Abstract: The gas shows in the permafrost zone represent a hazard for exploration, form the surface features, and are improperly estimated in the global methane budget. They contain methane of either surficial or deep-Earth origin accumulated earlier in the form of gas or gas hydrates in lithological traps in permafrost. From these traps, it rises through conduits, which have tectonic origin or are associated with permafrost degradation. We report methane fluxes from 20-m to 30-m deep boreholes, which are the artificial conduits for gas from permafrost in Siberia. The dynamics of degassing the traps was studied using static chambers, and compared to the concentration of methane in permafrost as analyzed by the headspace method and gas chromatography. More than 53 g of CH4 could be released to the atmosphere at rates exceeding 9 g of CH4 m−2 s−1 from a trap in epigenetic permafrost disconnected from traditional geological sources over a period from a few hours to several days. The amount of methane released from a borehole exceeded the amount of the gas that was enclosed in large volumes of permafrost within a diameter up to 5 meters around the borehole. Such gas shows could be by mistake assumed as permanent gas seeps, which leads to the overestimation of the role of permafrost in global warming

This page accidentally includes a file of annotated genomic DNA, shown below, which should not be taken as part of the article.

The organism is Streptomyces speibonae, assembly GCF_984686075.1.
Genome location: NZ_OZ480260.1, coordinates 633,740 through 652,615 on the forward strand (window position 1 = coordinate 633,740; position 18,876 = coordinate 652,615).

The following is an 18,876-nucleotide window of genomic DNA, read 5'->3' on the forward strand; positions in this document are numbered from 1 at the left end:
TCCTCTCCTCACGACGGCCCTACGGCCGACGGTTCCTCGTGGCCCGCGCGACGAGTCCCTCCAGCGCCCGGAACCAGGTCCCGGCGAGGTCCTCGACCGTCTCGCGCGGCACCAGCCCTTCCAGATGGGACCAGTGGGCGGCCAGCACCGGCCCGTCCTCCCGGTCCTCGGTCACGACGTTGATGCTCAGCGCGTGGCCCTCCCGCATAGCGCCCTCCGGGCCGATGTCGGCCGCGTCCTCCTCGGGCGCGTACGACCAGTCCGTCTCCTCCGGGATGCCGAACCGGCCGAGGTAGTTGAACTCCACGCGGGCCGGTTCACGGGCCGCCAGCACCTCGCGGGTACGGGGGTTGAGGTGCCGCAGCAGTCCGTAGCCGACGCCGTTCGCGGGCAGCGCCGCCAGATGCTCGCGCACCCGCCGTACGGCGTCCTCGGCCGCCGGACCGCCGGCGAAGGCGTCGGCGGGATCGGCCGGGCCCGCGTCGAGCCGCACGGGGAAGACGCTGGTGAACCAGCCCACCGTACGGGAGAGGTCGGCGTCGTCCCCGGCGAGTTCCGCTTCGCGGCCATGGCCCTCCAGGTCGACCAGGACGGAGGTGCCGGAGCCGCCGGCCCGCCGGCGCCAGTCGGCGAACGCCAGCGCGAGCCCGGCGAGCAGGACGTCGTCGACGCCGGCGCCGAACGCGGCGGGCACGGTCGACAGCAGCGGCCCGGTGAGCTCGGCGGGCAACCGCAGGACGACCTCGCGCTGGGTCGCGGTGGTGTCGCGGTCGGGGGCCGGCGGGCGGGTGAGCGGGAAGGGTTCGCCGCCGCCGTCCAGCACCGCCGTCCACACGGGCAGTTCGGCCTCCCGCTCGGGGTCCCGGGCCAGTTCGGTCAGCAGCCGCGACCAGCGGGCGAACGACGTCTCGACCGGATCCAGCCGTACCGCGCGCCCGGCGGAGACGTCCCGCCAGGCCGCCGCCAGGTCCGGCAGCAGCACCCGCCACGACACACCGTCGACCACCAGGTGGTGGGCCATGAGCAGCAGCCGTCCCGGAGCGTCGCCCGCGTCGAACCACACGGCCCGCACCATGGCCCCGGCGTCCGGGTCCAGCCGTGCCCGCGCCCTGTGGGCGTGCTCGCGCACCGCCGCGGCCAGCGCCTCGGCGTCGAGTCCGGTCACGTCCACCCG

And to repeat the conclusion you also posted, but with different emphasis:

Quote
The gas shows from boreholes in epigenetic permafrost could be a strong source of methane, especially right after drilling. Based on the measured concentration in boreholes, we estimated flux through the borehole mouth from a 25-m deep borehole ranging from 1.6 g CH4 day−1 m−2 to 0.8 × 106 g CH4 day−1 m−2. Such fluxes occur both in oil and gas-bearing regions and outside of them. The fluxes diminish to near-zero values within several days, so we do not find it appropriate to extrapolate the effect of any gas show to an annual timescale. Not all of them could be called seeps.